Large-scale layoffs: handle with care

While most employers will have detailed procedures for dealing with redundancies, a surprising number do not, and they will be fighting to catch up in a short time.

If you are one of the latter, then it’s imperative you follow the required steps. For example, consultation about redundancies must take place for at least 90 days before dismissals where 100 or more employees are to be made redundant at a particular establishment, and at least 30 days where lesser numbers are involved.

Where unions are recognised for the particular grade(s) affected, that consultation must be with the union if not, it must be with elected representatives. They may be people appointed for other purposes, such as a standing works council or employee forum. If there are none, such elections must be held, which will take at least two weeks.

Failing to comply with these consultation provisions can be expensive since the Court of Appeal in a recent case – GMB v Susie Radin – decided that tribunals should generally award the maximum of 90 days per employee, and only award less if there are genuine mitigating circumstances.


There is a general exclusion of liability where it is not reasonably practicable to consult, but this is interpreted very narrowly. For example, impending receivership has not been held to exclude the liability to consult. Even where there are special circumstances, the employer must do its best in the circumstances.

Many employers in the financial sector rely on compromise agreements which contain repayment mechanisms for those who bring claims. But these agreements cannot waive collective consultation claims as such, so this practice is risky.

Voluntary redundancies?

Many employers seek voluntary redundancies and only make compulsory redundancies as a last resort. This is the preference of trade unions as well, but there are pros and cons to such a scheme. The advantage is that the dismissals may be less fraught the disadvantage (which have made such schemes scarce in the private sector) is that the employer will lose staff they wish to keep, and keep staff they want to lose.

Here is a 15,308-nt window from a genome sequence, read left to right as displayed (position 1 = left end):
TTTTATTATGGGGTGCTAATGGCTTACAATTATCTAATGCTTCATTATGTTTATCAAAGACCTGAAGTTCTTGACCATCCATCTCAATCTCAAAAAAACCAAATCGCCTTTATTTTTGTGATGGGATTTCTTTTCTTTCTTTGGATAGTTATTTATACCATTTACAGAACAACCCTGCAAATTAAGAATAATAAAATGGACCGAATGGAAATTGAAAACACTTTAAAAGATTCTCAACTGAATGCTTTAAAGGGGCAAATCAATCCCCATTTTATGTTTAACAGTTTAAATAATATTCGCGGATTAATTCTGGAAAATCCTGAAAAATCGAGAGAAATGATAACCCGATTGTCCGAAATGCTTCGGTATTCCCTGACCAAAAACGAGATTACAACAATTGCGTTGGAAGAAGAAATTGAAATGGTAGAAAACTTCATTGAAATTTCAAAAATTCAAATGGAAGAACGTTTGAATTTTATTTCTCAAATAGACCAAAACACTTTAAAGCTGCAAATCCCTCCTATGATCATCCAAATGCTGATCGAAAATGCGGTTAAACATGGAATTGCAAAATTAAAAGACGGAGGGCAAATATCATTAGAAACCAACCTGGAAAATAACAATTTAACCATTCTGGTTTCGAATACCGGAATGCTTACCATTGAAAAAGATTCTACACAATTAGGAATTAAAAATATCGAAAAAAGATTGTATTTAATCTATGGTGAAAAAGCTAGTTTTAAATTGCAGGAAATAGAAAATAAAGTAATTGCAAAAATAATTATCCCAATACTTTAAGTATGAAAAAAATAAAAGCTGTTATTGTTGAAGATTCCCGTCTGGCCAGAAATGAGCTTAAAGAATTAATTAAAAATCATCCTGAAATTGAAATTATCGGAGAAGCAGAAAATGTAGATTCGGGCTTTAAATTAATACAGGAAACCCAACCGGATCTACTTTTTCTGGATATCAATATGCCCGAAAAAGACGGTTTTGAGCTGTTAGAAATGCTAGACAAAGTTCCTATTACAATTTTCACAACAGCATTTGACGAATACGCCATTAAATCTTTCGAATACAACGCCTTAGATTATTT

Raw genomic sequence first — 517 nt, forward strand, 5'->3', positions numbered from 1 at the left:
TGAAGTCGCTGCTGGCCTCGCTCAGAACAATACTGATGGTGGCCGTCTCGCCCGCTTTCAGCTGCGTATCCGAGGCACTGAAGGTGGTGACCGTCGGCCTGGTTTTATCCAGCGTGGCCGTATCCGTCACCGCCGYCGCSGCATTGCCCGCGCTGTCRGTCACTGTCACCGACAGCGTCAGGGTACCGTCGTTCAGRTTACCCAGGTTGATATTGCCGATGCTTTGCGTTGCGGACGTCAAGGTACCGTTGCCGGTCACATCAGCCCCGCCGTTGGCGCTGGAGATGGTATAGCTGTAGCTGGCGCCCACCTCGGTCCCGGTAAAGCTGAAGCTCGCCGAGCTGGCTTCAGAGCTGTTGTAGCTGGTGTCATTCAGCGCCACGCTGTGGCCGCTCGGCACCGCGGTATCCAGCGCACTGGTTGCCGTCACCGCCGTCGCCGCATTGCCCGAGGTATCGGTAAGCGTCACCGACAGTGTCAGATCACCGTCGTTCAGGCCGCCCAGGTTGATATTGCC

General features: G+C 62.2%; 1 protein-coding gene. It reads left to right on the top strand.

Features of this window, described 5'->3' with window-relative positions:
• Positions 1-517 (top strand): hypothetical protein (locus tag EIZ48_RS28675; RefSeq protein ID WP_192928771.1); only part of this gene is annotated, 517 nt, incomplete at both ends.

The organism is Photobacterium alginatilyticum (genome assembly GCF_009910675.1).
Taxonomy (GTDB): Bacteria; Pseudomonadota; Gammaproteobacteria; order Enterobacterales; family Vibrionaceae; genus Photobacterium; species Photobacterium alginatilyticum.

Another method is to use a matrix awarding points for certain attributes, such as conduct, attendance and length of service. The latter could fall foul of ageism regulations, but can often be justified because of the link between experience and expertise. It is also important to test any such points systems for indirect discrimination on grounds of race, disability and sex.

Unfair dismissal

There is a high risk of unfair dismissal claims when redundancies are made. To ensure the employer acts reasonably, they should consult at both a collective and individual level, apply a proper selection criterion, and offer suitable alternative employment if it is available. There is, however, no duty to create a job specifically for the redundant employee.

Needless to say, an employee who is made redundant is entitled to a statutory redundancy payment, and it is common in the financial sector for enhanced redundancy payments to be made.


As an alternative to redundancies, the employer may wish to alter terms and conditions, although this requires employee agreement. If they do not accept, the employer may terminate existing terms and offer new ones. That gives staff the right to claim unfair dismissal. The employer will have a defence of “some other substantial reason”, but the employee will not be entitled to a redundancy payment.

Key points

  • Employers must consult with employee representatives 90 days before dismissals if 100 or more staff are to be made redundant
  • If unions are recognised as representatives for those affected, employers must consult with them
  • Compromise agreements do not waive employees’ consultation rights
  • Beware of basing redundancies on a points system as this may breach discrimination regulations
  • Employers can alter terms and conditions, but these need employee agreement.

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